Not only does this Peniche boast a brilliant location beneath the dramatic architecture of Notre Dame, and also a varied program of theatre that ranges from comedy to cabaret, it also serves mouth-watering food. A carpaccio of melon raveled in ham makes for a refreshing starter in these summer months, light enough to favor the filet de boeuf and homemade chips that might follow.
Located at the foot of the Eiffel Tower, Maxim’s sur Seine feels like a floating palace. Its two-tiered setting is glamorous, flaunting Art Nouveau décor to replicate the famous restaurant in the Rue Royale. In 1893, Irma de Montigny, an attractive courtesan, opened the door of a small bistro on this street, which quickly became the treasured place for a “gallant” rendezvous of the Belle Époque. You can expect a similar elegance in the food.
The wooden interiors of this restaurant are exotic, quirky, and atypical, teasing both curiosity and taste-buds with the smell wafting from the pizza oven. In a quiet corner of Paris, this boat enjoys retirement after a busy past-life sailing the many seas. The curiously exotic design extends to the events programs, showcasing electro-tropical DJ nights,thai-funk, electro-swing, ragga, kompas, tzigano-keupon, and more.
This is a perfect spot to watch a sunset, with the dying light glinting off the stunning gold of Pont Alexandre III and the Grand Palais made even more miraculous by the rippling water. This boat is teeming with life, offering a fabulous selection of tapas and wood-fired pizzas in a sleek, modern floating rendezvous hotspot.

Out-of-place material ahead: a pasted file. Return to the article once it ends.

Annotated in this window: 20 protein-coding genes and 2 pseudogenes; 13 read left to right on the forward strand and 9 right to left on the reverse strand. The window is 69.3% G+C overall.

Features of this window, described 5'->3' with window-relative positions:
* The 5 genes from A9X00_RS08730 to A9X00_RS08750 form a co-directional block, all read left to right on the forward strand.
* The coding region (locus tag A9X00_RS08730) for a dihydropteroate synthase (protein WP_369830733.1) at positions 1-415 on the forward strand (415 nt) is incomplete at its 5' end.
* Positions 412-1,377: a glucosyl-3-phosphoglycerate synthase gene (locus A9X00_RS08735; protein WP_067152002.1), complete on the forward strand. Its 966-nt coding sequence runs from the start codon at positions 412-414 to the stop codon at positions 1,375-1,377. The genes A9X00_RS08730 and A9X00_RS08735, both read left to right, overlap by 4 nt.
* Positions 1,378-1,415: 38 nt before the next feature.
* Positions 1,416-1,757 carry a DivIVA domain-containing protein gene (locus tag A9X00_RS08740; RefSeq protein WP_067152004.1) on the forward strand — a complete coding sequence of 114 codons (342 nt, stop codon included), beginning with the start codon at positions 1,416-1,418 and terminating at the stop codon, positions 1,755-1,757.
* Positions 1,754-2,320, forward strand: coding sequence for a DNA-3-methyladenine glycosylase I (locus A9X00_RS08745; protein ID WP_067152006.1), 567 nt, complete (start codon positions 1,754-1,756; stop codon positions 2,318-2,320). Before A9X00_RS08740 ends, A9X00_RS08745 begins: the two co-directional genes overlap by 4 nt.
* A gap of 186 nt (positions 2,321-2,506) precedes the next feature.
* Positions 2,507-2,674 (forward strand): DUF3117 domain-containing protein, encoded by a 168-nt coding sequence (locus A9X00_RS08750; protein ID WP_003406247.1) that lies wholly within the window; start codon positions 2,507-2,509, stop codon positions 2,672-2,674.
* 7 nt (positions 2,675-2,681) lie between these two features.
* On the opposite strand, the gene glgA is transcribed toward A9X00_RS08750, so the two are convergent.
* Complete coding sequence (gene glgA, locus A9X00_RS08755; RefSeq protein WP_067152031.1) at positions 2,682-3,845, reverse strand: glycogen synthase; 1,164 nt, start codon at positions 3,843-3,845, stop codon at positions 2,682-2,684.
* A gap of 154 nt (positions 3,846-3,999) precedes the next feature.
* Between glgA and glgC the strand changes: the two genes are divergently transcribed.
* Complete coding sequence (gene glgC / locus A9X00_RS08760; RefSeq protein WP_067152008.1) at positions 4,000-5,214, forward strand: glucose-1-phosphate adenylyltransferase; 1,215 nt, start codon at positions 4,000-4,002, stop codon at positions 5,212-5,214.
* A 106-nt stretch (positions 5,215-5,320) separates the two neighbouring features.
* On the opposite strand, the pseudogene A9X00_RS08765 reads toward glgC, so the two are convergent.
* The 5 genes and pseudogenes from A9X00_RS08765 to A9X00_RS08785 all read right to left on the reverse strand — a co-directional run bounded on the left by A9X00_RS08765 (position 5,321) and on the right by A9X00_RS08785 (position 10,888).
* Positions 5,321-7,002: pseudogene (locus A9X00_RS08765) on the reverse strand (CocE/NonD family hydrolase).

This stylish wood-beam set-up boasts particularly delicious desserts, from vanilla macaroons to mille feuilles with strawberries and mascarpone. With its classy ambiance, you can count on an appetizing main course—the duck breast roasted with rosemary, apples shot with honey and apricot would be 26€ well-spent.
This authentic peniche built in 1925 offers tapas-styled delicacies like tacos and guacamole, dry sausage, and chorizo for the tender price of 6 €. Situated on the Quai de l’Hôtel de ville of the Seine, beneath Notre Dame, there may well be the sound of a two-piece jazz band as you sip your champagne, watching the boats go by. They often host parties and have an outside bar on the terrace open from May to October.
There’s never been a better time to dine on this peniche than right now. What with the summer festival—l’Eté du canal—in full swing, this boat is transformed into a real entertainment hub on the waterfront. The canal is bustling with fun, sport, and cultural activities like concerts, balls, water-based leisure activities, street-art, cruises, parties, and open air cinema…all on the water’s edge. But whatever time of year you decide to dine, you’re in for a unique experience—every month a region in the world is put in the spotlight with a changing program of events.
Moored at the Bassin de La Villette, this café pushes a concern for community support through their reasonably priced menu, with fair trade artisan crafted dishes. If that wasn’t enough, they also have an eclectic program of events when you’re not dining that ranges from pilates, a workshop upcycling used materials, parent and child gymnastics, theatre workshops, fitness trampoline, and comedy nights—sometimes for children and often with free entry.
Built in 1931, this barge is a cultural associative, running entertainment and activities like exhibitions, workshops, screenings, and facilitating culture in visual arts and live performances. There’s a cozy atmosphere as it encourages collective creation among the local residents. They also have a friendly space with a restaurant, terrace, and space in the hold for evening events, shows, and dance events, with a bar in each one. Grande Fantaisie is moored on Canal de l’Ourcq near Paris Bassin La Villette.
This is one of the largest peniches in Paris, boasting 450 meters squared across three floors and five separate spaces. It sits just below l’Assemblée Nationale and the musée d’Orsay, offering an incredible view over le Grand Palais, the Tuileries garden, le musée de l’Orangerie, and le Pont Alexandre III from its 150-meters-squared outside terrasse. There’s a buzzing vibe with the bright decoration used to host parties in the club downstairs.